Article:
David Rockwell is at it again: Swarovski, et. al. Jazz up the Oscars

I must admit I have sort of a fraught relationship with the Academy Awards. Increasingly disenchanted with Hollywood’s never-ending spate of lame sequels and soul-less TV show spinoffs, I find it incrementally difficult to encounter an “establishment” movie worth seeing. Even so, like a moth to the flame (or a Cubs fan to opening day), I tune in every year, hoping for some glimmer of hope for the prevailing cultural aesthetic, some sign that millennial Hollywood actually knows something about telling stories.

The 2010 Oscars. Set Design by David Rockwell.

I’m pleased to say that this year’s show fulfilled that desire in spades: Martin and Baldwin were appropriately irreverent and alternately hilarious; winners were largely deserving (though I continue to lament Tarantino’s dearth of a directing Oscar); and Keanu Reeves got through his spiel without a single “you know.” As he introduced The Hurt Locker, Reeves–who, some 19 years back, starred in Best Director Kathryn Bigelow’s classic (if unintentionally hilarious) Point Break, achieved (as did much of the performers) the desired synthesis of high glitz and intimacy–a combination largely facilitated through David Rockwell’s innovative set design.

Readers will remember Rockwell from last year’s look at the Swarovski Crystal Curtain centerpiece, which made its debut in a glittering cascade of subdued slates, sapphires, and midnight blues. This year’s contribution was no less impressive: the very same curtain getting a curtain call for 2010, albeit in a revamped incarnation: constructed of 100,000 some crystals and weighing in at over 60,000 pounds, the new version features a gradation of translucent tones, “from clear crystal to a new topaz fringe, creating a sharper silhouette.” The new, lighter look is an attempt for a truer jibe with an L.A. aesthetic. Witness the clean white that dominated the stage set, evoking not only “abstract L.A. Modernism and the classic variety show,” but also enabling what Rockwell refers to as better “silhouetting,” making it a great room for setting off fabulous fashion and fabulous faces both (much like classic white dinnerware showcasing filet mignon, nothing shows off a tux like stark white).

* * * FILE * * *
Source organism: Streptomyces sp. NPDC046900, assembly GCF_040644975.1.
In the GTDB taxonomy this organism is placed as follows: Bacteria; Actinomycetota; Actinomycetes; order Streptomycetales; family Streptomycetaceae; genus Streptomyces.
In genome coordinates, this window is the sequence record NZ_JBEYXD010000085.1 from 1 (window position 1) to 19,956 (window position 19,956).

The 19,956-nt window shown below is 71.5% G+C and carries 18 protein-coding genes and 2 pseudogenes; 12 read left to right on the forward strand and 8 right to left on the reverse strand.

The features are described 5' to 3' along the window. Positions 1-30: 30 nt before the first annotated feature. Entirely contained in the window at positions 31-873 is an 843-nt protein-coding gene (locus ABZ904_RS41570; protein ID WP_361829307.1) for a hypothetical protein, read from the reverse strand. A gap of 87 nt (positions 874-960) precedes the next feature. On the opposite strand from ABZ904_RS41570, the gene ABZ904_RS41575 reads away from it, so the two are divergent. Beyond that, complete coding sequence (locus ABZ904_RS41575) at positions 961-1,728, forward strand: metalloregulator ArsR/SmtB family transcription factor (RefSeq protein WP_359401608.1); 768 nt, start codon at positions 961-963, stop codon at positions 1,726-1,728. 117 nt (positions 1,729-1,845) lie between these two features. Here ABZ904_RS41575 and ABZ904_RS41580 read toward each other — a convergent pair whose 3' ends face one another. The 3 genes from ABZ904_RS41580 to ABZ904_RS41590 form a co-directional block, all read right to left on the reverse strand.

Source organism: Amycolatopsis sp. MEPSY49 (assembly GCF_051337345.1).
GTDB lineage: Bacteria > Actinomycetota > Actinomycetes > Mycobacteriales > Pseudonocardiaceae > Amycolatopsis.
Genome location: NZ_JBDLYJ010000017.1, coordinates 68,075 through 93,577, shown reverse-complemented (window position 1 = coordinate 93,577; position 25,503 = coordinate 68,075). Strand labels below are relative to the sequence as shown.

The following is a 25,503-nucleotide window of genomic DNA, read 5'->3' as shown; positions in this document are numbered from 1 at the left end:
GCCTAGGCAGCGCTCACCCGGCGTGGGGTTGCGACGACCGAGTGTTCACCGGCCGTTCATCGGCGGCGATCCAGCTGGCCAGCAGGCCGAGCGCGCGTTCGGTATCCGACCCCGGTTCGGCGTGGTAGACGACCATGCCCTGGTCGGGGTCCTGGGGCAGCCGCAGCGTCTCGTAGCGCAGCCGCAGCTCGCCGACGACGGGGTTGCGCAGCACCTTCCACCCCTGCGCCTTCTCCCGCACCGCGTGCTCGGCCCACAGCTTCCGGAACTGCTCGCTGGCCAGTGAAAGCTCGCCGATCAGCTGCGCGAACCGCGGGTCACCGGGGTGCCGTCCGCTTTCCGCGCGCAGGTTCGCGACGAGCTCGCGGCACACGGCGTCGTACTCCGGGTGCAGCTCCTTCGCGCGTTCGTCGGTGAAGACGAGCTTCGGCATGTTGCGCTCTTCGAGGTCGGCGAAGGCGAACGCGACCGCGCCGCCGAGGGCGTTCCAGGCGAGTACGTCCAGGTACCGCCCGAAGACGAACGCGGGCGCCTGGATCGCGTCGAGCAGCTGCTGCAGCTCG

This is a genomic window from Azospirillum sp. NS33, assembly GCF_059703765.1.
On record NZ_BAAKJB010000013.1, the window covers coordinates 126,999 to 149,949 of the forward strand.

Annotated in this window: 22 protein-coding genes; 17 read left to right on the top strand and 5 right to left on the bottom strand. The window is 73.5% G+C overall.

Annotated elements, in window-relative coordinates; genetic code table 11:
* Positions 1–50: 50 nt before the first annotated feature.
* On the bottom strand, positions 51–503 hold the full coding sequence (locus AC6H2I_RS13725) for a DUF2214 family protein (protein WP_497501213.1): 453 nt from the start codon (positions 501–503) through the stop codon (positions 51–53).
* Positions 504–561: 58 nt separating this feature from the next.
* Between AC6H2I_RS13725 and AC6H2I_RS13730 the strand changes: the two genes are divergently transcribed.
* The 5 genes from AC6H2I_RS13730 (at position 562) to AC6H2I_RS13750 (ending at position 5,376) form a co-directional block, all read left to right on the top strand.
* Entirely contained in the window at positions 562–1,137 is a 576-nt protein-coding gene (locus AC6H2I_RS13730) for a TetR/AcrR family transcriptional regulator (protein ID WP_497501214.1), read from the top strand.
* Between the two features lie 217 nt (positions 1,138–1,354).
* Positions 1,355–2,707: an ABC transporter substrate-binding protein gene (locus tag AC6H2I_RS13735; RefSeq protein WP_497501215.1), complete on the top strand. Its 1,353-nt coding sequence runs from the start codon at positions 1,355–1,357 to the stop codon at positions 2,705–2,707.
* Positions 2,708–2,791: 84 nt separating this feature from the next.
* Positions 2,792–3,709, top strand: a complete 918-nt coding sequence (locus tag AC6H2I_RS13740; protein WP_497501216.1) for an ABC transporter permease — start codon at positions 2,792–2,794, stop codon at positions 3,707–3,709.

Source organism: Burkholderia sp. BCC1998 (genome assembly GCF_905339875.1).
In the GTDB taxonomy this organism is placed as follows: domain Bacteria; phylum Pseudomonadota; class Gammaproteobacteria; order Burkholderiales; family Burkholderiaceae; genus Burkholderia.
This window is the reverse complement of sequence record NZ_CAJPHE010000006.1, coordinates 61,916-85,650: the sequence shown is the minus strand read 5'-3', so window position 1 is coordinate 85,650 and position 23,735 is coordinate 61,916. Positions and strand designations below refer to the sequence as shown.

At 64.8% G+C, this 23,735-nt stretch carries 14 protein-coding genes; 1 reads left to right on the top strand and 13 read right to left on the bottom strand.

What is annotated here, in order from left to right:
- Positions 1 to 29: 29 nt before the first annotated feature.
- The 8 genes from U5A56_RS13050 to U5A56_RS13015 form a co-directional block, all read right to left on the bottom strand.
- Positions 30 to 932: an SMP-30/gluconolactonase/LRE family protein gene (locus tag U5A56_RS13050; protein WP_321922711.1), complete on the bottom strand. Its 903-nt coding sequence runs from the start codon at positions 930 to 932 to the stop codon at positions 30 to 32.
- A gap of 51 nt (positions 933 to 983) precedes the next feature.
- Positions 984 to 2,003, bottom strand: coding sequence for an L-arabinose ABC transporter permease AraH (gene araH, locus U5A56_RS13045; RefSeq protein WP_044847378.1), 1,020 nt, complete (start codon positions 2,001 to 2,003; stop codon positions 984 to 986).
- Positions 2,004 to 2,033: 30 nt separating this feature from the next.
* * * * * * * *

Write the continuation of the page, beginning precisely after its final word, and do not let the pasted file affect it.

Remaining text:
Other of Rockwell’s innovations further emphasized the clean, light look. Complementary side curtains contributed to the sense of enclosure, while the enhanced use of reflective surfaces throughout the stage and auditorium (a “Venetian Blind” set piece as well as low walls studded with frosted mirrors) “multiplied” the sense of presence and import while advancing the transparent theme. Then there was the three-sided white cyclorama; made of 8-foot by 40-foot columns of stretched fabric, this clever covering brought an appropriate largeness to the set’s sense of scale–which was yet always tempered by the impromptu proscenium arch created by the curtain.

As elegant and intriguing as this all sounds, to my mind, some of these elements (especially the mirrors) run the risk of inducing vertigo from too much self exposure. But, then, that’s all in keeping with the “beautiful people on display” bent of the event. After all, these performers–from Martin, to winners Bullock and Bridges, to perennial favorites Clooney, Streep, and Mirren, to famed costume designer Sandy Powell, on to newcomers like Carey Mulligan–are our royalty. Rockwell’s careful combination of artful elegance and clever framing presented them as such, and made us feel like we were part of the conversation to boot.

Via Interior Design.

Posted March 8, 2010 by Joseph Starr

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